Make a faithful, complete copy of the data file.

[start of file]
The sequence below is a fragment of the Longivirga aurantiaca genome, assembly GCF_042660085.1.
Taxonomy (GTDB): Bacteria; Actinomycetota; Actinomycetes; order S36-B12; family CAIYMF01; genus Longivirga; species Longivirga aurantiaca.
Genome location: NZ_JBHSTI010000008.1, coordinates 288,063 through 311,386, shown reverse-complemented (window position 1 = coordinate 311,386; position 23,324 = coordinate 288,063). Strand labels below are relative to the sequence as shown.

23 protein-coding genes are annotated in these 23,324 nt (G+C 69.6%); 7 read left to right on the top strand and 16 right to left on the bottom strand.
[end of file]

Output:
The sequence below is a fragment of the Longivirga aurantiaca genome, assembly GCF_042660085.1.
Taxonomy (GTDB): Bacteria; Actinomycetota; Actinomycetes; order S36-B12; family CAIYMF01; genus Longivirga; species Longivirga aurantiaca.
Genome location: NZ_JBHSTI010000008.1, coordinates 288,063 through 311,386, shown reverse-complemented (window position 1 = coordinate 311,386; position 23,324 = coordinate 288,063). Strand labels below are relative to the sequence as shown.

23 protein-coding genes are annotated in these 23,324 nt (G+C 69.6%); 7 read left to right on the top strand and 16 right to left on the bottom strand.